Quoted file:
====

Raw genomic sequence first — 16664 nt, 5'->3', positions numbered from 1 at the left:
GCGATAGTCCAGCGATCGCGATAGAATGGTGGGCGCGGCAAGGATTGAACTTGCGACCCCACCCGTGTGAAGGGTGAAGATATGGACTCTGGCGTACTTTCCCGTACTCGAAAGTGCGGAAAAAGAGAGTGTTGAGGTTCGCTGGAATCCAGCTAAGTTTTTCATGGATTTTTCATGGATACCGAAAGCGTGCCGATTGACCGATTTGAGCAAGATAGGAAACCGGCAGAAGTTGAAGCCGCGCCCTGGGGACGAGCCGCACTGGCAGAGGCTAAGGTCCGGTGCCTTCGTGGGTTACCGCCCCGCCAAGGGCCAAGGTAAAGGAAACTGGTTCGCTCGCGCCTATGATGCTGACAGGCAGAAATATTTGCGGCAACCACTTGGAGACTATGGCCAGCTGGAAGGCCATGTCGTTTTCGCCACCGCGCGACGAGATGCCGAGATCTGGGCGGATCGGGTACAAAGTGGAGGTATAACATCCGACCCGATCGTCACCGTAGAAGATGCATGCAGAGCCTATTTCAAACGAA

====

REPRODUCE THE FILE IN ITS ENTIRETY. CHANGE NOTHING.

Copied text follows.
Raw genomic sequence first — 16664 nt, 5'->3', positions numbered from 1 at the left:
GCGATAGTCCAGCGATCGCGATAGAATGGTGGGCGCGGCAAGGATTGAACTTGCGACCCCACCCGTGTGAAGGGTGAAGATATGGACTCTGGCGTACTTTCCCGTACTCGAAAGTGCGGAAAAAGAGAGTGTTGAGGTTCGCTGGAATCCAGCTAAGTTTTTCATGGATTTTTCATGGATACCGAAAGCGTGCCGATTGACCGATTTGAGCAAGATAGGAAACCGGCAGAAGTTGAAGCCGCGCCCTGGGGACGAGCCGCACTGGCAGAGGCTAAGGTCCGGTGCCTTCGTGGGTTACCGCCCCGCCAAGGGCCAAGGTAAAGGAAACTGGTTCGCTCGCGCCTATGATGCTGACAGGCAGAAATATTTGCGGCAACCACTTGGAGACTATGGCCAGCTGGAAGGCCATGTCGTTTTCGCCACCGCGCGACGAGATGCCGAGATCTGGGCGGATCGGGTACAAAGTGGAGGTATAACATCCGACCCGATCGTCACCGTAGAAGATGCATGCAGAGCCTATTTCAAACGAA